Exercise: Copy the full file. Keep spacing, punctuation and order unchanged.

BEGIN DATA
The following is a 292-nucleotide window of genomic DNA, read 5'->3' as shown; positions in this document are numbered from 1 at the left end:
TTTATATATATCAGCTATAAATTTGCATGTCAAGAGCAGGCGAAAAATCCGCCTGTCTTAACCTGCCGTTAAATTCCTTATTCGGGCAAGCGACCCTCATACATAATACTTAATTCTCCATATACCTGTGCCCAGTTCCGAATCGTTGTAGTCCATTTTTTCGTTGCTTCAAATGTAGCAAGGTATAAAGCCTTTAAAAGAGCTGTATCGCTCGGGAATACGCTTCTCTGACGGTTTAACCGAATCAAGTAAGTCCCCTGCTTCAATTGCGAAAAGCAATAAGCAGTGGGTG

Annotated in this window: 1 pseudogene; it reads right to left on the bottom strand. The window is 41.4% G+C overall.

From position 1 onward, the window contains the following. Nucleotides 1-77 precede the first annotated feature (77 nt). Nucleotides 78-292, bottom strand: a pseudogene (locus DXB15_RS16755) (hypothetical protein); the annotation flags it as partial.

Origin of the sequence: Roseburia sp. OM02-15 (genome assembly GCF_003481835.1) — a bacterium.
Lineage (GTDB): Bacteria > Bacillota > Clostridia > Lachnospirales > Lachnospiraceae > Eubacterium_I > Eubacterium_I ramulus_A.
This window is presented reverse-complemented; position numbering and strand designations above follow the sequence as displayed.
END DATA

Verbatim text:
The following is a 292-nucleotide window of genomic DNA, read 5'->3' as shown; positions in this document are numbered from 1 at the left end:
TTTATATATATCAGCTATAAATTTGCATGTCAAGAGCAGGCGAAAAATCCGCCTGTCTTAACCTGCCGTTAAATTCCTTATTCGGGCAAGCGACCCTCATACATAATACTTAATTCTCCATATACCTGTGCCCAGTTCCGAATCGTTGTAGTCCATTTTTTCGTTGCTTCAAATGTAGCAAGGTATAAAGCCTTTAAAAGAGCTGTATCGCTCGGGAATACGCTTCTCTGACGGTTTAACCGAATCAAGTAAGTCCCCTGCTTCAATTGCGAAAAGCAATAAGCAGTGGGTG

Annotated in this window: 1 pseudogene; it reads right to left on the bottom strand. The window is 41.4% G+C overall.

From position 1 onward, the window contains the following. Nucleotides 1-77 precede the first annotated feature (77 nt). Nucleotides 78-292, bottom strand: a pseudogene (locus DXB15_RS16755) (hypothetical protein); the annotation flags it as partial.

Origin of the sequence: Roseburia sp. OM02-15 (genome assembly GCF_003481835.1) — a bacterium.
Lineage (GTDB): Bacteria > Bacillota > Clostridia > Lachnospirales > Lachnospiraceae > Eubacterium_I > Eubacterium_I ramulus_A.
This window is presented reverse-complemented; position numbering and strand designations above follow the sequence as displayed.